Ironically, the reason for my hatred and bitterness toward my family members was love for my mother. I saw it as a righteous reason that justified my hatred for a very long time, but God’s Word opened my eyes. He led me to see that it was a blinding and destructive excuse. I am to love them no matter what, because judging them is not my business, but God’s.
The more I repented and forgave, the freer I was from my anger and from depression.
However, my sadness and the sense of heaviness didn’t go away. I tried to find out the source of these feelings, and I came to a realisation that I have been playing the role of a parent to my mother by trying to protect her, to guide her, and to correct her.
But, I also discovered that I could not bear hearing her negative comments about other people anymore. I had to learn about setting a healthy boundary but I didn’t know how to.
I prayed and asked God to take care of my mother because she is His child, not mine. But I continued to struggle with a sense of guilt.
A voice rose inside of me asking if I am not neglecting my duty to take care of my mother.
One day, while I was praying with a friend, she told me to ask the Holy Spirit what I needed to pray about. As I asked, three words came to my mind, “yoke, burden, and light(weight).”
My friend asked me if I have been carrying a burdened yoke that I am not supposed to carry. My answer was yes.
I have been carrying my mother’s wounds and pain and let my heart ache boundlessly. I also felt hopeless and helpless whenever I saw how she and her situation didn’t improve, no matter how hard I had been trying to help.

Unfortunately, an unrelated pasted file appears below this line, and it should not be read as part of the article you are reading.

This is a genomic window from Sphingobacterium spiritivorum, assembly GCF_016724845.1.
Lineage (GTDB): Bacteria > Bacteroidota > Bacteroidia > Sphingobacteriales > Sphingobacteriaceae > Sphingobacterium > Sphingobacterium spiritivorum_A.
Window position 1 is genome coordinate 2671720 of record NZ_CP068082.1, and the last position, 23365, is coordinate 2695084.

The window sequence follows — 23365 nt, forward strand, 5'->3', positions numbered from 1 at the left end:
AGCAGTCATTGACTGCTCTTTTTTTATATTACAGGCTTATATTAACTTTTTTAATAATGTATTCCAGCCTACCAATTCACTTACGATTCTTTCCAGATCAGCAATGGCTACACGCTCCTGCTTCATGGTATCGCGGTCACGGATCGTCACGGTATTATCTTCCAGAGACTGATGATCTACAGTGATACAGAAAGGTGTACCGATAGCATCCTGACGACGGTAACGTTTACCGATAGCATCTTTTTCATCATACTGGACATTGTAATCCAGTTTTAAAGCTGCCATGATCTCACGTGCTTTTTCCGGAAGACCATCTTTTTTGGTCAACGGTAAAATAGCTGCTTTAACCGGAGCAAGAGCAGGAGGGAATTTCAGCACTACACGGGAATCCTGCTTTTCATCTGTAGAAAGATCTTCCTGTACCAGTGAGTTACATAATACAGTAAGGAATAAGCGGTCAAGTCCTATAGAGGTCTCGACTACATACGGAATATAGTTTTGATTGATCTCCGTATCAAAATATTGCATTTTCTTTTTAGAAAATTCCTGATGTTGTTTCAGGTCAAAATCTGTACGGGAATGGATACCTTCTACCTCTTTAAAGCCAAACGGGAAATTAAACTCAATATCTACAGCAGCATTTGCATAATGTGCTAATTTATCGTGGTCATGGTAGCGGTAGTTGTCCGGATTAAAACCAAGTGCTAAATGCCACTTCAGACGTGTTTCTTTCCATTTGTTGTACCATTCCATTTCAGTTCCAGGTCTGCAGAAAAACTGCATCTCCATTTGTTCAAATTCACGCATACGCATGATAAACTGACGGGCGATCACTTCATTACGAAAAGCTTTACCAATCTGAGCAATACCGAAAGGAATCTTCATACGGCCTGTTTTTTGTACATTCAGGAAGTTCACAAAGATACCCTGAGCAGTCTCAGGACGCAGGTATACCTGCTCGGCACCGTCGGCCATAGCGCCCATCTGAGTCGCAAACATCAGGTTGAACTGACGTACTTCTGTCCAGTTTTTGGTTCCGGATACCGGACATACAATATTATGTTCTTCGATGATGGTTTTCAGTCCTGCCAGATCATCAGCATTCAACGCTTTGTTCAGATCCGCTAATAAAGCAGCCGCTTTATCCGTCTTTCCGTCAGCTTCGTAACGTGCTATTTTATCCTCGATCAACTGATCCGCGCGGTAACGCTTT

“Come to me, all you who are weary and burdened, and I will give you rest. Take my yoke upon you and learn from me, for I am gentle and humble in heart, and you will find rest for your souls. For my yoke is easy and my burden is light.” (Matthew 11:28)
We prayed together to break the ungodly yoke and soul ties that I have been taking on from my mother.
I lifted up my mother to Jesus as she belongs to Him, not to me. I chose to yoke myself with Jesus, so that my mother can do the same. I laid down this ungodly burden and I trusted that He will teach me how to love my mother and walk alongside her in His new way, which will be life-giving to myself and to her as well.
My friend also reminded me of my identity as a child of God, who is hidden in Christ Jesus and seated with Him in the heavenly realms.
For you have died, and your life is hidden with Christ in God. (Colossians 3:3)
And God raised us up with Christ and seated us with him in the heavenly realms in Christ Jesus (Ephesians 2:6)
This made my heart rejoice as I imagined myself approaching God in a new way, which is a child-like way.
Instead of trying to show my earthly filial piety to God with a heavy-hearted desire to fulfil my duties for Him, I will approach His throne of grace with joy and confidence that He is my Father, who can parent me and protect me as I have always dreamed of.